A few minutes later Sexton missed an absolute howler of a penalty but got a second bite at it (thanks to Pearson's eagle-eye spotted a Bradley Davies push in the lineout – payback perhaps?) around the 22 minute mark to make it 13-3. Five minutes later, this great competition got about as perfect a display of 15-man rugby as it's ever going to get.
Leinster may have conceded a free kick at its first scrum but pretty much dominated it ever since. From a Blues put-in at halfway they actually won a free-kick themselves thanks mostly to a powerful drive from its second row which had a combined age of 71 years. They used this superiority to set another scrum only this time their backs would have the front-foot ball...what would they do with it?
After strong contributions from Sexton, Luke Fitzgerald, Gordon D'Arcy (who for all his poor form of late had a fine afternoon which befitted his 200th provincial appearance), O'Driscoll and Eoin Reddan, Leinster were deep in the Cardiff 22 then a quick pass from Strauss to Rob Kearney saw the fullback easily over the line. Only Nacewa failed to be directly involved in the move but sure that's fine, he was already on the scoresheet himself.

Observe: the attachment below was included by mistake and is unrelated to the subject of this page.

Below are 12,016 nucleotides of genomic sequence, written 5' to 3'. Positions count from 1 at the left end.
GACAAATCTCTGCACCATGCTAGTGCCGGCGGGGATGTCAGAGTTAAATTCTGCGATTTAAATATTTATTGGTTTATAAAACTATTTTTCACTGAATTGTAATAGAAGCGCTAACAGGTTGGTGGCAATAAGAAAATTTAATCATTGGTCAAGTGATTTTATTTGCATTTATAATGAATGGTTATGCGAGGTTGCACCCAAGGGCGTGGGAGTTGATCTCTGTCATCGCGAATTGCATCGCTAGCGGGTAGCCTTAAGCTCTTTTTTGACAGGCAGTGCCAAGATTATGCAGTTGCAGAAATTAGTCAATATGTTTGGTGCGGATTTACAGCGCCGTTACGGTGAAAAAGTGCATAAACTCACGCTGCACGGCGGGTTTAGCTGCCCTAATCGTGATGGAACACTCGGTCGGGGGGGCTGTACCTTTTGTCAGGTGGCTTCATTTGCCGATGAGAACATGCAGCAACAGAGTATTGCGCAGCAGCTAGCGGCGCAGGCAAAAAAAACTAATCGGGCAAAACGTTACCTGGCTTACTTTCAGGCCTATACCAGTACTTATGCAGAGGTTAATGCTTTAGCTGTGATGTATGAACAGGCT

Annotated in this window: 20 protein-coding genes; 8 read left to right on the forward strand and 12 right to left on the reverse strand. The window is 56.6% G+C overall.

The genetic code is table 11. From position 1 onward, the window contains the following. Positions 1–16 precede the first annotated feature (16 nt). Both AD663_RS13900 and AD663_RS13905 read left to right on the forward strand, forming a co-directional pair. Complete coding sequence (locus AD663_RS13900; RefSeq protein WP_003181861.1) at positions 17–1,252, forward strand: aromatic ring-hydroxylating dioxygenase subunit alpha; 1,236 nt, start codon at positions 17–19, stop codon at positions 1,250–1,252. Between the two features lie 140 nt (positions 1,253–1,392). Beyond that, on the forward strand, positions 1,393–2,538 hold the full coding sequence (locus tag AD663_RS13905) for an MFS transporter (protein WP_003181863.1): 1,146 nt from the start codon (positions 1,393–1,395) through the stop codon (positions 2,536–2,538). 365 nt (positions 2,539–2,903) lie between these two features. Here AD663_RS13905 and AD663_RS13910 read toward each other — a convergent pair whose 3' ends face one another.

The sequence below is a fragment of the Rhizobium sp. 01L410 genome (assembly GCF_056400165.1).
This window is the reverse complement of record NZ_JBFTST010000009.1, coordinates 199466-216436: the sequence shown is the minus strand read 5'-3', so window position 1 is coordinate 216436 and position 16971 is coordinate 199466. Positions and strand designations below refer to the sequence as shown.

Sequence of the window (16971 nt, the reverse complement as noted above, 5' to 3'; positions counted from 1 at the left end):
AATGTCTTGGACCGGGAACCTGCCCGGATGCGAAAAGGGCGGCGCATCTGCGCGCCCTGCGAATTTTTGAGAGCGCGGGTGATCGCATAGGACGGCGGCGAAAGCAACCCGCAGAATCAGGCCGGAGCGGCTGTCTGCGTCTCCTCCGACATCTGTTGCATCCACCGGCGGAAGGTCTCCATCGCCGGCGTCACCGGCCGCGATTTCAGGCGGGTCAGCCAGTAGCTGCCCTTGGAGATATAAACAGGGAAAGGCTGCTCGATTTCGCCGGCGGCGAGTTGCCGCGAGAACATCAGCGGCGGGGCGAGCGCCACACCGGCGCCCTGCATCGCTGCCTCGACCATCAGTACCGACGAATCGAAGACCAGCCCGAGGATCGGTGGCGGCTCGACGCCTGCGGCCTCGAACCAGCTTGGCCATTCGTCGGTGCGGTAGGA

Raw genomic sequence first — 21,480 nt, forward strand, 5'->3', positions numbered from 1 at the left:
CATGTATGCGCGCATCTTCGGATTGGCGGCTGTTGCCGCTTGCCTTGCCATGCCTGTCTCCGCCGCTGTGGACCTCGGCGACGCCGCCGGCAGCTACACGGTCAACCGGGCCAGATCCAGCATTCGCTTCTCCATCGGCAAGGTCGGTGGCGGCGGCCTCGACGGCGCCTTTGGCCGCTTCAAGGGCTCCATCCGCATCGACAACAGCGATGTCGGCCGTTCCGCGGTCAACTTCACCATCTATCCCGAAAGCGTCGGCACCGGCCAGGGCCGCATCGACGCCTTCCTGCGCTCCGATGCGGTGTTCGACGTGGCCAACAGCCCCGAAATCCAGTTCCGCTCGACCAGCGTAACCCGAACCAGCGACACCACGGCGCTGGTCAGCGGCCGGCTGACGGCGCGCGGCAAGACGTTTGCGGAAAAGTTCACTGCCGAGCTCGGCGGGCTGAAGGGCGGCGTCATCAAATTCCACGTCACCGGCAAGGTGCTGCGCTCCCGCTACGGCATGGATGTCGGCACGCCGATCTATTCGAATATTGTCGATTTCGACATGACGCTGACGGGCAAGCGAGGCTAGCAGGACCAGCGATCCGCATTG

Some might have suggested that was one of the tries of the tournament but even better was yet to come.
Leinster got a penalty on their own 22 and a perfect Sexton spiral gave them a lineout on the Cardiff one. This is the very situation where Leinster are most dangerous, and ironically also where Ireland failed multiple times during the Six Nations.
Well, there was no failure to be seen here. The play was called and boy, was it executed to perfection.
Strauss threw a perfect dart to Cullen who comfortably guided it down to Reddan. Jamie Heaslip was next in line for it rather than Sexton and this gave the outhalf the space to offload a text-book no-look pass to the arriving Fitzgerald. The Blues were effectively sunk at this point but it took a final pass to the almighty BOD to finish it off.
34 minutes gone, 27-3 to Leinster. Contest effectively over. And I'm not going to apologize for my excessive use of praise in my descriptions because the fact remains it was a display worthy of the words whatever way you look at it.
The second half began with Cian Healy virtually sealing his man of the match award with a crunching tackle on Michael Paterson, then before long Leinster were back in the opposition 22 again, thankfully this time right in front of where I was sitting.